51. 51.
    L. Hayflick, P.S. Moorhead, The serial cultivation of human diploid cell strains. Exp. Cell Res. 25(3), 585–621 (1961)CrossRefGoogle Scholar
  52. 52.
    T. Hearn, C. Haurie, M.C. Mackey, Cyclical neutropenia and the peripherial control of white blood cell production. J. Theor. Biol. 192, 167–181 (1998)CrossRefGoogle Scholar
  53. 53.
    T. Hillen, H. Enderling, P. Hahnfeldt, The tumor growth paradox and immune system-mediated selection for cancer stem cells. Bull. Math. Biol. 75(1), 161–184 (2013)zbMATHMathSciNetCrossRefGoogle Scholar
  54. 54.
    Th. Hodgkin, On some morbid appearances of the absorbent glands and spleen. Med. Chir. Trans. 17, 68–114 (1832)CrossRefGoogle Scholar
  55. 55.
    M. Horn, I. Glauche, M.C. M’́uller, R. Hehlmann, A. Hochhaus, M. Loeffler, I. Roeder, Model-based decision rules reduce the risk of molecular relapse after cessation of tyrosine kinase inhibitor therapy in chronic myeloid leukemia. Blood 121(2), 378–384 (2013)Google Scholar
  56. 56.
    C.A. Janeway, P. Travers, M. Walport, M. Shlomchik, Immunobiology. 6th edn. (Garland Science, New York, 2005)Google Scholar
  57. 57.
    K.R. Kampen, The discovery and early understanding of leukemia. Leuk. Res. 36, 6–13 (2012)CrossRefGoogle Scholar
  58. 58.
    P.S. Kim, P.P. Lee, D. Levy, A PDE model for imatinib-treated chronic myelogenous leukemia. Bull. Math. Biol. 70(7), 1994–2016 (2008)zbMATHMathSciNetCrossRefGoogle Scholar
  59. 59.
    P.S. Kim, P.P. Lee, D. Levy, Dynamics and potential impact of the immune response to chronic myelogenous leukemia. PLoS Comput. Biol. 4(6), e1000095 (2008). doi:10.1371/journal.pcbi.1000095Google Scholar
  60. 60.
    E.A. King-Smith, A. Morley, Computer simulation of granulopoiesis: normal and impaired granulopoiesis. Blood 36(2), 254–262 (1970)Google Scholar
  61. 61.
    D. Kirschner, J.C. Panetta, Modeling immunotherapy of the tumor-immune interaction. J. Math. Biol. 37(3), 235–252 (1998)zbMATHCrossRefGoogle Scholar
  62. 62.
    A. Kölliker, Professors Kölliker and Bennett on the discovery of leucocythemia. Mon. J. Med. Sci. 2, 374–377 (1854)Google Scholar
  63. 63.
    N.L. Komarova, Mathematical modeling of cyclic treatments of chronic myeloid leukemia. Math. Biosci. Eng. 8(2), 289–306 (2011)zbMATHMathSciNetCrossRefGoogle Scholar
  64. 64.
    N.L. Komarova, D. Wodarz, Drug resistance in cancer: principles of emergence and prevention. Proc. Natl. Acad. Sci. USA 102, 9714–9719 (2005)CrossRefGoogle Scholar
  65. 65.
    M. Loeffler, I. Roeder, Tissue stem cells: definition, plasticity, heterogeneity, self-organization and models - a conceptual approach. Cells Tissues Organs 171(1), 8–26 (2002)CrossRefGoogle Scholar
  66. 66.
    B.L. Lord, Biology of the Haemopoietic Stem Cell (Academic Press, Cambridge, 1997), pp. 401–422Google Scholar
  67. 67.
    M.C. Mackey, Unified hypothesis for the origin of aplastic anemia and periodic hematopoiesis. Blood 51(5), 941–956 (1978)Google Scholar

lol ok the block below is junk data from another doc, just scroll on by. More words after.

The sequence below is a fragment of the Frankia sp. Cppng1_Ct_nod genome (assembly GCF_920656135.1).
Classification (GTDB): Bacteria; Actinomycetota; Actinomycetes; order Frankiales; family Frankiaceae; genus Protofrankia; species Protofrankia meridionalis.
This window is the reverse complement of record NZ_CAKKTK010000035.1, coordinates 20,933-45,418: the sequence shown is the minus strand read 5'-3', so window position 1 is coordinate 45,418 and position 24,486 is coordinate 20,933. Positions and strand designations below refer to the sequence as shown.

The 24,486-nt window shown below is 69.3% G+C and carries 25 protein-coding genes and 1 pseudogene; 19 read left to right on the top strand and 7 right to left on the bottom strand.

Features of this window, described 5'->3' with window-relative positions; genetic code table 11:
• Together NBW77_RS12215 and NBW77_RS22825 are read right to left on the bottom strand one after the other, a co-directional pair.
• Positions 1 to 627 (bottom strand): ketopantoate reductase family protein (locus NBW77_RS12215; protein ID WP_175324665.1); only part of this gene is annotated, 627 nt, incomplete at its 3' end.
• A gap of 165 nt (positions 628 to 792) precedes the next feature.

68. 68.
    M.C. Mackey, Mathematical models of hematopoietic cell replication and control, in The Art of Mathematical Modelling: Case Studies in Ecology, Physiology and Biofluids ed. by H.G. Othmer, F.R. Adler, M.A. Lewis, J.C. Dallon (Prentice Hall, Upper Saddle River, 1997), pp. 149–178Google Scholar
  69. 69.
    M.C. Mackey, L. Glass, Oscillation and chaos in physiological control systems. Science 197, 287–289 (1977)CrossRefGoogle Scholar
  70. 70.
    A.L. MacLean, S. Filippi, M.P.H. Stumpf, The ecology in the hematopoietic stem cell niche determines the clinical outcome in chronic myeloid leukemia. Proc. Natl. Acad. Sci. USA 111, 3883–3888 (2014)CrossRefGoogle Scholar
  71. 71.
    J.M. Mahaffy, Age-structured modeling of hematopoiesis. Technical Report, Centre Recherches Mathematiques, Université de Montréal, CRM-2609 (1999)Google Scholar
  72. 72.
    J. Mahaffy, J. Bélair, M.C. Mackey, Hematopoietic model with moving boundary condition and state dependent delay: applications in erythropoiesis. J. Theor. Biol. 190, 135–146 (1998)CrossRefGoogle Scholar
  73. 73.
    M. Mamat, S. Kartono, A. Kartono. Mathematical model of cancer treatments using immunotherapy, chemotherapy and biochemotherapy. Appl. Math. Sci. 7(5), 247–261 (2013)MathSciNetGoogle Scholar
  74. 74.
    A. Marciniak-Czochra, T. Stiehl, A.D. Ho, W. Jaeger, W. Wagner, Modeling of asymmetric cell division in hematopoietic stem cells - regulation of self-renewal is essential for efficient repopulation. Stem Cells Dev. 18, 377–385 (2009)CrossRefGoogle Scholar
  75. 75.
    A. Marciniak-Czochra, T. Stiehl, W. Wagner, Modeling of replicative senescence in hematopoietic development. Aging (Albany NY) 1(8), 723–732 (2009)Google Scholar
  76. 76.
    J. Mayer, Z. Pospíšil, Z. Kořístek, Mathematical model of peripheral blood stem cell harvest kinetics. Bone Marrow Transplant. 32:749–757 (2003)CrossRefGoogle Scholar
  77. 77.
    J.E. Menitove, J. Pereira, R. Hoffman, T. Anderson, W. Fried, R.H. Aster, Cyclic thrombocytopenia of apparent autoimmune etiology. Blood 73, 1561–1569 (1989)Google Scholar
  78. 78.
    F. Michor, Reply: the long-term response to imatinib treatment of CML. Br. J. Cancer 96, 679–680 (2007)CrossRefGoogle Scholar
  79. 79.
    J.C. Milton, M.C. Mackey, Periodic haematological diseases: mystical entities or dynamical disorders? J. R. Coll. Physicians Lond. 23, 236–241 (1989)Google Scholar
  80. 80.